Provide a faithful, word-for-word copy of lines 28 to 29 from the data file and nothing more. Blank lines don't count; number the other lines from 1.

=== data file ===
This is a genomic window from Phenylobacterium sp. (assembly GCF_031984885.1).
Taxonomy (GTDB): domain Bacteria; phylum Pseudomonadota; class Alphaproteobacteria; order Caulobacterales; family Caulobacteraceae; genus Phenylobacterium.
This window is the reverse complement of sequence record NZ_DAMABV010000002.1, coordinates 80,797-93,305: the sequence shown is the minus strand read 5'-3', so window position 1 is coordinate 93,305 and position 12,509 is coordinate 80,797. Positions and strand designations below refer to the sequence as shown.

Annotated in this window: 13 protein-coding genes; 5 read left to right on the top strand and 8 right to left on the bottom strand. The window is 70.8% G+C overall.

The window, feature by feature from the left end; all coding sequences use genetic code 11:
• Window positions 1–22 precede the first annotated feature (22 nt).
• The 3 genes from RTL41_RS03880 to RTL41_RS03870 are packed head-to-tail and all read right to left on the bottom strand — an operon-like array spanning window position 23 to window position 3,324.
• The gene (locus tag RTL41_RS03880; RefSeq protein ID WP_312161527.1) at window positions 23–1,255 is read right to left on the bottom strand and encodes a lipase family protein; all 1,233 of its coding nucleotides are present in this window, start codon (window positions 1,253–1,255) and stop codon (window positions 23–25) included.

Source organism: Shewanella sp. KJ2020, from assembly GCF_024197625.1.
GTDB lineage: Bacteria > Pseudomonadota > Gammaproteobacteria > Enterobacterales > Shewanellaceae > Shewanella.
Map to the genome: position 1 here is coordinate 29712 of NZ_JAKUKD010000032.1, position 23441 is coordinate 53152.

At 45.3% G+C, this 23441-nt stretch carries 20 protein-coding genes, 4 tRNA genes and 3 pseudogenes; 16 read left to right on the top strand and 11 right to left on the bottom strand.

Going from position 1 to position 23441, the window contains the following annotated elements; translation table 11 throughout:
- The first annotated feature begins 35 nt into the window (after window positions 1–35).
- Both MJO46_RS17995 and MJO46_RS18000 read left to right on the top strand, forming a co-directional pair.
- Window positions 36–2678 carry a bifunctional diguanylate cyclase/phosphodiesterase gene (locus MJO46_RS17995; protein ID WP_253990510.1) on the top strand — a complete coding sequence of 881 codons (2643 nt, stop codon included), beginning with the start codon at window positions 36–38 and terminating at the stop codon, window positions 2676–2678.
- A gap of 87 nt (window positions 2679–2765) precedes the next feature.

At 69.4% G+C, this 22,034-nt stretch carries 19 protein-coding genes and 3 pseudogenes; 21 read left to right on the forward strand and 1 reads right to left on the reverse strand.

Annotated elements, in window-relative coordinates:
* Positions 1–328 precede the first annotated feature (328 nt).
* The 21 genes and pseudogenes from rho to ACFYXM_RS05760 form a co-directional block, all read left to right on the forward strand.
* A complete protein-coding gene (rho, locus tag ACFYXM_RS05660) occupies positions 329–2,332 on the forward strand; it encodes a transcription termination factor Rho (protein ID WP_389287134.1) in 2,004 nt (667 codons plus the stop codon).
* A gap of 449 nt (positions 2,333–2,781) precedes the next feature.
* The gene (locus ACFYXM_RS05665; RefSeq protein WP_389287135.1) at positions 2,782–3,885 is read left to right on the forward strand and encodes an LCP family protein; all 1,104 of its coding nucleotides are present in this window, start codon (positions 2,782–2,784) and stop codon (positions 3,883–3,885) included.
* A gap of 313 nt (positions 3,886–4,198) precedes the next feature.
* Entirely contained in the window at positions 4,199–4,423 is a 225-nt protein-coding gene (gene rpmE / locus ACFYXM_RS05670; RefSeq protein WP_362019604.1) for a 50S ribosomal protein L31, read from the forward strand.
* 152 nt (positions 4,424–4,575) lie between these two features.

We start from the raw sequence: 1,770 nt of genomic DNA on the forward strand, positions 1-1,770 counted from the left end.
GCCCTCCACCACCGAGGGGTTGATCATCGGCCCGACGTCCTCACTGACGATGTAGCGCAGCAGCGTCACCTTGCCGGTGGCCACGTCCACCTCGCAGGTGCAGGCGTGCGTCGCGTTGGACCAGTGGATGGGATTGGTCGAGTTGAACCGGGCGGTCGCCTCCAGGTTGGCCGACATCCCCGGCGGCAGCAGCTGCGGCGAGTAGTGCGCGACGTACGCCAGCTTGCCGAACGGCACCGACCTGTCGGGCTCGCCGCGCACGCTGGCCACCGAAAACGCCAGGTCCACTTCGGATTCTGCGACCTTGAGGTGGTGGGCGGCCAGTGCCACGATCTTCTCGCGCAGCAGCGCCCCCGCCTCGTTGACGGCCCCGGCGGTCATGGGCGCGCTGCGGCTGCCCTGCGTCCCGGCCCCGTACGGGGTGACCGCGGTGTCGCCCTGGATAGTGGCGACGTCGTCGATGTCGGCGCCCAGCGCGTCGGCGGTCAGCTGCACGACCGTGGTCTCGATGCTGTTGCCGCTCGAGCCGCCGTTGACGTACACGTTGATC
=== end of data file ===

We start from the raw sequence: 1,770 nt of genomic DNA on the forward strand, positions 1-1,770 counted from the left end.
GCCCTCCACCACCGAGGGGTTGATCATCGGCCCGACGTCCTCACTGACGATGTAGCGCAGCAGCGTCACCTTGCCGGTGGCCACGTCCACCTCGCAGGTGCAGGCGTGCGTCGCGTTGGACCAGTGGATGGGATTGGTCGAGTTGAACCGGGCGGTCGCCTCCAGGTTGGCCGACATCCCCGGCGGCAGCAGCTGCGGCGAGTAGTGCGCGACGTACGCCAGCTTGCCGAACGGCACCGACCTGTCGGGCTCGCCGCGCACGCTGGCCACCGAAAACGCCAGGTCCACTTCGGATTCTGCGACCTTGAGGTGGTGGGCGGCCAGTGCCACGATCTTCTCGCGCAGCAGCGCCCCCGCCTCGTTGACGGCCCCGGCGGTCATGGGCGCGCTGCGGCTGCCCTGCGTCCCGGCCCCGTACGGGGTGACCGCGGTGTCGCCCTGGATAGTGGCGACGTCGTCGATGTCGGCGCCCAGCGCGTCGGCGGTCAGCTGCACGACCGTGGTCTCGATGCTGTTGCCGCTCGAGCCGCCGTTGACGTACACGTTGATC